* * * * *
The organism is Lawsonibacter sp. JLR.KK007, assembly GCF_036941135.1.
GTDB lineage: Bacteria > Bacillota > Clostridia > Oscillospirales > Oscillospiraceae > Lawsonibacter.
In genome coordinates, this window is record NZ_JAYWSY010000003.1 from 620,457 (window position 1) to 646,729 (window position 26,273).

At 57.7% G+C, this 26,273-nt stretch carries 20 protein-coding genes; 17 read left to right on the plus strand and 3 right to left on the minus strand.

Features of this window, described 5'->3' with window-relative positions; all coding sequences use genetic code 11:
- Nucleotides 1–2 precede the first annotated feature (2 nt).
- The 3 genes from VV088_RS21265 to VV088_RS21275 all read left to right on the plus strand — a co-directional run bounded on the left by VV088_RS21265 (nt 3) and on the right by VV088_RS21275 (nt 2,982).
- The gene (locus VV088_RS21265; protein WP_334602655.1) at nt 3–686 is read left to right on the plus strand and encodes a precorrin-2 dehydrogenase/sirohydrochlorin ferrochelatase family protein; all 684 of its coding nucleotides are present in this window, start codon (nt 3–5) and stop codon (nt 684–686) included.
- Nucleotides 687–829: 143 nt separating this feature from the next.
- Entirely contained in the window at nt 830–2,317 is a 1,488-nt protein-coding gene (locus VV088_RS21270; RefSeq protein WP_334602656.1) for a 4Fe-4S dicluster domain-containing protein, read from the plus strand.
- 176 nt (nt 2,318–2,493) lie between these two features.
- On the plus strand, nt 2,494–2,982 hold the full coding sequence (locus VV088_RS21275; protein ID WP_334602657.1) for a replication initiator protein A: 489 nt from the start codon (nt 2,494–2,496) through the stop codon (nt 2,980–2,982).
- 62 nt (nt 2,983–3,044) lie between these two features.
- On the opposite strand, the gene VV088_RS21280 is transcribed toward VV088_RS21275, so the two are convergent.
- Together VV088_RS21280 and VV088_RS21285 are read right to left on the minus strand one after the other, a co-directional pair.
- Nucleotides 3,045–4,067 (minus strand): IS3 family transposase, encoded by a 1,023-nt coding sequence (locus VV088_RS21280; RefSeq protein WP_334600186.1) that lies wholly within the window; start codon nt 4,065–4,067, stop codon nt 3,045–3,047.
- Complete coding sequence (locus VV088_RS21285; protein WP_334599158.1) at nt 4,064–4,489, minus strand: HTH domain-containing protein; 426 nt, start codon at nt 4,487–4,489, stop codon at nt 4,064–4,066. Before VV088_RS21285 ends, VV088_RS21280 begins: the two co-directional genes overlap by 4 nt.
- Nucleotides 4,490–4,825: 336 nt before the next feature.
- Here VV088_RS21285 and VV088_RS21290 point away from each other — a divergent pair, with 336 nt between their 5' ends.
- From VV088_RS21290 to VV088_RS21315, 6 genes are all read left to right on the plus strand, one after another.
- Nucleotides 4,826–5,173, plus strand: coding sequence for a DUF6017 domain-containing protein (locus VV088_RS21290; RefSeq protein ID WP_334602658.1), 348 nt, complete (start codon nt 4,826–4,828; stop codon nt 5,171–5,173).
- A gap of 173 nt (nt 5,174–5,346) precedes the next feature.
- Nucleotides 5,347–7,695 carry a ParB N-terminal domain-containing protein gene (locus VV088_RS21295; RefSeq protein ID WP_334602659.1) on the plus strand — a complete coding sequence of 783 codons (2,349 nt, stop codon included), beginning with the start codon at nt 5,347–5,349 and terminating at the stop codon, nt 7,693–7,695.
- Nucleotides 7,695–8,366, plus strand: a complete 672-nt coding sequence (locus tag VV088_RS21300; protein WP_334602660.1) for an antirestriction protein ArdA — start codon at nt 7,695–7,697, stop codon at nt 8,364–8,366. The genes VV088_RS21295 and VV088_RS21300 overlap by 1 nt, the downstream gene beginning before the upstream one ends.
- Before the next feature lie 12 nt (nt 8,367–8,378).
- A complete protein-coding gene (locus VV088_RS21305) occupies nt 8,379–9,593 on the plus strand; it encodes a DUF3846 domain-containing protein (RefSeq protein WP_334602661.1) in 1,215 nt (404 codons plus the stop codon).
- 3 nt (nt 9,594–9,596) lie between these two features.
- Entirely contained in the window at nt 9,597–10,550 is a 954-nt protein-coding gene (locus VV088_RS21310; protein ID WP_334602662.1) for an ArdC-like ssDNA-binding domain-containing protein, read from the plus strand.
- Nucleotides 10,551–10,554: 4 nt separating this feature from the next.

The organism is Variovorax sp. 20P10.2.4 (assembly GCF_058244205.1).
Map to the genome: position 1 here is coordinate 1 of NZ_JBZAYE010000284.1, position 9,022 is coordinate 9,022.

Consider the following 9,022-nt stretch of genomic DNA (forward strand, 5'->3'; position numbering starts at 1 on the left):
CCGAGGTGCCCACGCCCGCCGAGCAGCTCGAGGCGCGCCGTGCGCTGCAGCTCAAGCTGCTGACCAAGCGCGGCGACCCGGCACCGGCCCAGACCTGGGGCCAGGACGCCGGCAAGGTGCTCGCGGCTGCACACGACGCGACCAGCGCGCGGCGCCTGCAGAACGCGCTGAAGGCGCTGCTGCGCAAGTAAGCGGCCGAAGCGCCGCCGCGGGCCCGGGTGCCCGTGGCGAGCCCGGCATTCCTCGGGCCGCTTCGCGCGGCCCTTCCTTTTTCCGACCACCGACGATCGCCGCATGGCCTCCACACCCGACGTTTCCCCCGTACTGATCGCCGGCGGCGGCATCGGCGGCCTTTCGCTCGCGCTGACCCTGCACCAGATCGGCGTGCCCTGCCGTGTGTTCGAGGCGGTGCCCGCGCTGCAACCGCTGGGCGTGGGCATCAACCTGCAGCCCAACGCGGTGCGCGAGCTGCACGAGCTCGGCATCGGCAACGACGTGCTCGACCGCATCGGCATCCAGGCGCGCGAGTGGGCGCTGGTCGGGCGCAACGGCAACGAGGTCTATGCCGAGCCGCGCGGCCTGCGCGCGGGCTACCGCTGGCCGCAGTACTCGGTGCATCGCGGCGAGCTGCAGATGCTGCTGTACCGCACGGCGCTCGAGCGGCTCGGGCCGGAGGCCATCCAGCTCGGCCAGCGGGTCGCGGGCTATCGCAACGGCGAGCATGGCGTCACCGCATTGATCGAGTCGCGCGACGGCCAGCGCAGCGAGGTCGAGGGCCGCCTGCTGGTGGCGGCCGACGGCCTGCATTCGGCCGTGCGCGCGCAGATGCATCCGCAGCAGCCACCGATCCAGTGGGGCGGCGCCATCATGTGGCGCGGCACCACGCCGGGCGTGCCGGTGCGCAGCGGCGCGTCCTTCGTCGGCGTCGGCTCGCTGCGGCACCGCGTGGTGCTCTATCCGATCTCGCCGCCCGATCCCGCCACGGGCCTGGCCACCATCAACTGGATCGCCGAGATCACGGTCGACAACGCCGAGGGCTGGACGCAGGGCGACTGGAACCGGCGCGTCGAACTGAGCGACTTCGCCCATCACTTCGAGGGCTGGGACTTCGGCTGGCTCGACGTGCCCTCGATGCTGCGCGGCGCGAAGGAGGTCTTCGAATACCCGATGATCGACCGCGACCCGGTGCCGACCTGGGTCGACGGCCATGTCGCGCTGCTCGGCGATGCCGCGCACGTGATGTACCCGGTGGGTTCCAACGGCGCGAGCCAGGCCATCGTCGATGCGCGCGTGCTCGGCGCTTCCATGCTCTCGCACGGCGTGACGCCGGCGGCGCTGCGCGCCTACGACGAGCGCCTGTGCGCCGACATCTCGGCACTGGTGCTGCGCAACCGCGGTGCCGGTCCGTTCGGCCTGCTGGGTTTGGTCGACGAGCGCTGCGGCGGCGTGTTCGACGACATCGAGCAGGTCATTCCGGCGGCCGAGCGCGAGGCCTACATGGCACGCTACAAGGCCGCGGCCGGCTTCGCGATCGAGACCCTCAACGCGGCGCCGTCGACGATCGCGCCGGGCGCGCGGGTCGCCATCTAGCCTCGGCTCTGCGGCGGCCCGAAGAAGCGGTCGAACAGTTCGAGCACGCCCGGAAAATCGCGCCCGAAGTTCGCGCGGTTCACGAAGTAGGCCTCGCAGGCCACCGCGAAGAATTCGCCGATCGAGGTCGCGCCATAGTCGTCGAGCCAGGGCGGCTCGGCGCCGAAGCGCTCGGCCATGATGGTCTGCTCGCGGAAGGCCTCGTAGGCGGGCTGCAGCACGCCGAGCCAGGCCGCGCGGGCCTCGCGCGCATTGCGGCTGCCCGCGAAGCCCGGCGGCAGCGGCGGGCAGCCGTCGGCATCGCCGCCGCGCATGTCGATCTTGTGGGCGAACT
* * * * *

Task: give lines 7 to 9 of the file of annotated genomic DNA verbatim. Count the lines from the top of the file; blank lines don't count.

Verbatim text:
- The 3 genes from VV088_RS21265 to VV088_RS21275 all read left to right on the plus strand — a co-directional run bounded on the left by VV088_RS21265 (nt 3) and on the right by VV088_RS21275 (nt 2,982).
- The gene (locus VV088_RS21265; protein WP_334602655.1) at nt 3–686 is read left to right on the plus strand and encodes a precorrin-2 dehydrogenase/sirohydrochlorin ferrochelatase family protein; all 684 of its coding nucleotides are present in this window, start codon (nt 3–5) and stop codon (nt 684–686) included.
- Nucleotides 687–829: 143 nt separating this feature from the next.